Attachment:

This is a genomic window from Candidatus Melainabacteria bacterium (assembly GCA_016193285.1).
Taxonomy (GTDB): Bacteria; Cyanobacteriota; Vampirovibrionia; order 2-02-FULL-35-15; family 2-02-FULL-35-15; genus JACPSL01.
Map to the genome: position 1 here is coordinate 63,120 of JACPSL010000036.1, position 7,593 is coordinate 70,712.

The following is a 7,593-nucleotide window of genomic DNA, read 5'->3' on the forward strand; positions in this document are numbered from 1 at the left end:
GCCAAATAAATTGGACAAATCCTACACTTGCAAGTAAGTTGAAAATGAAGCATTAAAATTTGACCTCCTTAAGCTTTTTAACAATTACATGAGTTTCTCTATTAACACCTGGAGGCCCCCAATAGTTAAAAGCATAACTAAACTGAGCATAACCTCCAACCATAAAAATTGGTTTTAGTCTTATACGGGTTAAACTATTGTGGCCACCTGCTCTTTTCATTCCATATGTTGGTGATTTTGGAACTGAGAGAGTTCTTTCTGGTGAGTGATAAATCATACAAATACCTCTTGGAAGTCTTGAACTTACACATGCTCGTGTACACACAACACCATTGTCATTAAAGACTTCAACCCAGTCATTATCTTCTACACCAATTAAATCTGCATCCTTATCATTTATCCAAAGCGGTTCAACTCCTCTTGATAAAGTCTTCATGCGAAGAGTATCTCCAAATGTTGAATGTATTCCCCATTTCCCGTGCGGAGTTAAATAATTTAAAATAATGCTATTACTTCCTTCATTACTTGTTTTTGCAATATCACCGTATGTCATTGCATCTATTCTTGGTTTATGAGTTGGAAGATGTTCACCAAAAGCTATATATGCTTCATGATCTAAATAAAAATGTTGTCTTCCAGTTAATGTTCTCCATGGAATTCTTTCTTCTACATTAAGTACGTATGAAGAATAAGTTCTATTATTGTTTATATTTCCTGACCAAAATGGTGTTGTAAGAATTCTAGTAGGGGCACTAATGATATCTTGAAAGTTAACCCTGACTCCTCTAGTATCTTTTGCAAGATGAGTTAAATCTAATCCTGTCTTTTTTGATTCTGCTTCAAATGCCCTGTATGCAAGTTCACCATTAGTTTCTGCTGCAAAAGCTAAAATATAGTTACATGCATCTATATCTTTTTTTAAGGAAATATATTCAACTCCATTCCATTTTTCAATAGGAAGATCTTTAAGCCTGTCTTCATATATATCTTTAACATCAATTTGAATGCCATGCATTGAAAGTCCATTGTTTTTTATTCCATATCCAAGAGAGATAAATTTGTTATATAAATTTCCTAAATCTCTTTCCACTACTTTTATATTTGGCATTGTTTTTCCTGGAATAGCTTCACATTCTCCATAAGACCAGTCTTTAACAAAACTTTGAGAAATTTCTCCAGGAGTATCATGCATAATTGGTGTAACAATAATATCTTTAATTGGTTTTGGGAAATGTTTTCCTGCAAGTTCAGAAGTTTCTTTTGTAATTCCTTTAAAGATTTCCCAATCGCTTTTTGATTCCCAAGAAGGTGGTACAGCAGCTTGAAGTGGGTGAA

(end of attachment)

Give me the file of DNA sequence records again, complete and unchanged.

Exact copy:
This is a genomic window from Candidatus Melainabacteria bacterium (assembly GCA_016193285.1).
Taxonomy (GTDB): Bacteria; Cyanobacteriota; Vampirovibrionia; order 2-02-FULL-35-15; family 2-02-FULL-35-15; genus JACPSL01.
Map to the genome: position 1 here is coordinate 63,120 of JACPSL010000036.1, position 7,593 is coordinate 70,712.

The following is a 7,593-nucleotide window of genomic DNA, read 5'->3' on the forward strand; positions in this document are numbered from 1 at the left end:
GCCAAATAAATTGGACAAATCCTACACTTGCAAGTAAGTTGAAAATGAAGCATTAAAATTTGACCTCCTTAAGCTTTTTAACAATTACATGAGTTTCTCTATTAACACCTGGAGGCCCCCAATAGTTAAAAGCATAACTAAACTGAGCATAACCTCCAACCATAAAAATTGGTTTTAGTCTTATACGGGTTAAACTATTGTGGCCACCTGCTCTTTTCATTCCATATGTTGGTGATTTTGGAACTGAGAGAGTTCTTTCTGGTGAGTGATAAATCATACAAATACCTCTTGGAAGTCTTGAACTTACACATGCTCGTGTACACACAACACCATTGTCATTAAAGACTTCAACCCAGTCATTATCTTCTACACCAATTAAATCTGCATCCTTATCATTTATCCAAAGCGGTTCAACTCCTCTTGATAAAGTCTTCATGCGAAGAGTATCTCCAAATGTTGAATGTATTCCCCATTTCCCGTGCGGAGTTAAATAATTTAAAATAATGCTATTACTTCCTTCATTACTTGTTTTTGCAATATCACCGTATGTCATTGCATCTATTCTTGGTTTATGAGTTGGAAGATGTTCACCAAAAGCTATATATGCTTCATGATCTAAATAAAAATGTTGTCTTCCAGTTAATGTTCTCCATGGAATTCTTTCTTCTACATTAAGTACGTATGAAGAATAAGTTCTATTATTGTTTATATTTCCTGACCAAAATGGTGTTGTAAGAATTCTAGTAGGGGCACTAATGATATCTTGAAAGTTAACCCTGACTCCTCTAGTATCTTTTGCAAGATGAGTTAAATCTAATCCTGTCTTTTTTGATTCTGCTTCAAATGCCCTGTATGCAAGTTCACCATTAGTTTCTGCTGCAAAAGCTAAAATATAGTTACATGCATCTATATCTTTTTTTAAGGAAATATATTCAACTCCATTCCATTTTTCAATAGGAAGATCTTTAAGCCTGTCTTCATATATATCTTTAACATCAATTTGAATGCCATGCATTGAAAGTCCATTGTTTTTTATTCCATATCCAAGAGAGATAAATTTGTTATATAAATTTCCTAAATCTCTTTCCACTACTTTTATATTTGGCATTGTTTTTCCTGGAATAGCTTCACATTCTCCATAAGACCAGTCTTTAACAAAACTTTGAGAAATTTCTCCAGGAGTATCATGCATAATTGGTGTAACAATAATATCTTTAATTGGTTTTGGGAAATGTTTTCCTGCAAGTTCAGAAGTTTCTTTTGTAATTCCTTTAAAGATTTCCCAATCGCTTTTTGATTCCCAAGAAGGTGGTACAGCAGCTTGAAGTGGGTGAA